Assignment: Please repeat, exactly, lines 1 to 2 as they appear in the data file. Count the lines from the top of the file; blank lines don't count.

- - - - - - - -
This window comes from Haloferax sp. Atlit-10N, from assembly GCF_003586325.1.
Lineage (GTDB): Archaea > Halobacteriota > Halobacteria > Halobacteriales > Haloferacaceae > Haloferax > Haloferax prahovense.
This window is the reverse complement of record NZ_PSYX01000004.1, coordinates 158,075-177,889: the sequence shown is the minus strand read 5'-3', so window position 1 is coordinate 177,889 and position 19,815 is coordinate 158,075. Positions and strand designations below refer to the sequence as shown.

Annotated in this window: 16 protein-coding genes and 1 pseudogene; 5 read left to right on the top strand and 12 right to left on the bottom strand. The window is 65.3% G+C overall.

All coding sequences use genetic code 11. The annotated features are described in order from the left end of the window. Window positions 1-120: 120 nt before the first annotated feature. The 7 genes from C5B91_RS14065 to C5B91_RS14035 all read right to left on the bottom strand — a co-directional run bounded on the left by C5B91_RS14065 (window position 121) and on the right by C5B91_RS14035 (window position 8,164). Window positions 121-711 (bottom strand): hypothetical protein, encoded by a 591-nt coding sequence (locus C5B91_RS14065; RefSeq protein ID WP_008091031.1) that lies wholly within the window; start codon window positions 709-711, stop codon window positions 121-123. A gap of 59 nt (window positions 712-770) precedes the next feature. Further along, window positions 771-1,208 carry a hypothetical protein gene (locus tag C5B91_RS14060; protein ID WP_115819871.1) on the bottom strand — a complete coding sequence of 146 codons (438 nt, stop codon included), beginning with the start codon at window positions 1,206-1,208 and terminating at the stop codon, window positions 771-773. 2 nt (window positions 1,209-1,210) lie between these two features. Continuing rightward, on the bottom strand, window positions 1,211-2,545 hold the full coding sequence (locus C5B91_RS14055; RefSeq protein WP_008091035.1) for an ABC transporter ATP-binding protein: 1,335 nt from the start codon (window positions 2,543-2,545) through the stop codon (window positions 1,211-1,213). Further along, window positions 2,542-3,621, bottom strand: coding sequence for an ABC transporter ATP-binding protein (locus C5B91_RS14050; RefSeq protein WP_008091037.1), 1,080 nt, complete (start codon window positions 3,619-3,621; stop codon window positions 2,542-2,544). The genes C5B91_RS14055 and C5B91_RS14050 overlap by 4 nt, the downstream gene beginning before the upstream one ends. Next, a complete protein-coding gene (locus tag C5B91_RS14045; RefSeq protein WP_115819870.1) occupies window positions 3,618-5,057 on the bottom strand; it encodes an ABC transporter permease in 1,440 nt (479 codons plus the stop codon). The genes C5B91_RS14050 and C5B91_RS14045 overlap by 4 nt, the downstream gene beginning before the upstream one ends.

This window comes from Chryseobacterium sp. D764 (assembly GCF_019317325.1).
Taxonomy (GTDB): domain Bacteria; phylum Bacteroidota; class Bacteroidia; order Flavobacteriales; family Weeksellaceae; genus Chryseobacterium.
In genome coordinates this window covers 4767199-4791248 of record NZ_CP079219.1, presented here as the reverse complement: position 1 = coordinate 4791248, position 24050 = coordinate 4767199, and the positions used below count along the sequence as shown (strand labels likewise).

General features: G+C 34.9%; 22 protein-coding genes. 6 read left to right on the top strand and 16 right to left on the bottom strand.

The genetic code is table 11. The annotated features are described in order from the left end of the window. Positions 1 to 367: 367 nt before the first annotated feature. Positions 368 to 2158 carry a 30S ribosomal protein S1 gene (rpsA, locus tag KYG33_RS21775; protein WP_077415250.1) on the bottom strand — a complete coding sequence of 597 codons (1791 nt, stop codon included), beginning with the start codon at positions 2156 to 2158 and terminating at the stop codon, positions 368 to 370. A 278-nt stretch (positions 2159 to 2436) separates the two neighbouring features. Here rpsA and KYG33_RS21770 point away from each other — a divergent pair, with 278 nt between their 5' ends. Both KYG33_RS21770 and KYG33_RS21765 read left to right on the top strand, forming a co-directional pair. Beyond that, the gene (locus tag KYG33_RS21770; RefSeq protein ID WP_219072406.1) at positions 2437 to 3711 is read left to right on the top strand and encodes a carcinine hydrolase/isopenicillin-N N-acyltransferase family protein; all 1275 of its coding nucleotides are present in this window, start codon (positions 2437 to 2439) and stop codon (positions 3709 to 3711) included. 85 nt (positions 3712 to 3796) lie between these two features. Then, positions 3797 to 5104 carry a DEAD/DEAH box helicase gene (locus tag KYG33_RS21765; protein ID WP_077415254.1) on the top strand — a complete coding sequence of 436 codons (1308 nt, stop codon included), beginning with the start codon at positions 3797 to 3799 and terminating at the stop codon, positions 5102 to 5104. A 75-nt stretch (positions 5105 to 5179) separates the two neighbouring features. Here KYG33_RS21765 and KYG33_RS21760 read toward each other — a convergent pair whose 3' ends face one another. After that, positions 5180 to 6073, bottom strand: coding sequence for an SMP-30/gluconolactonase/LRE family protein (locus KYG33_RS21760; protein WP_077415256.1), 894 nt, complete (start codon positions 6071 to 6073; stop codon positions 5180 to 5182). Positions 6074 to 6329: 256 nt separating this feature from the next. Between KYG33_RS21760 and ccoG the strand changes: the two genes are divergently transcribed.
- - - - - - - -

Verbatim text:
This window comes from Haloferax sp. Atlit-10N, from assembly GCF_003586325.1.
Lineage (GTDB): Archaea > Halobacteriota > Halobacteria > Halobacteriales > Haloferacaceae > Haloferax > Haloferax prahovense.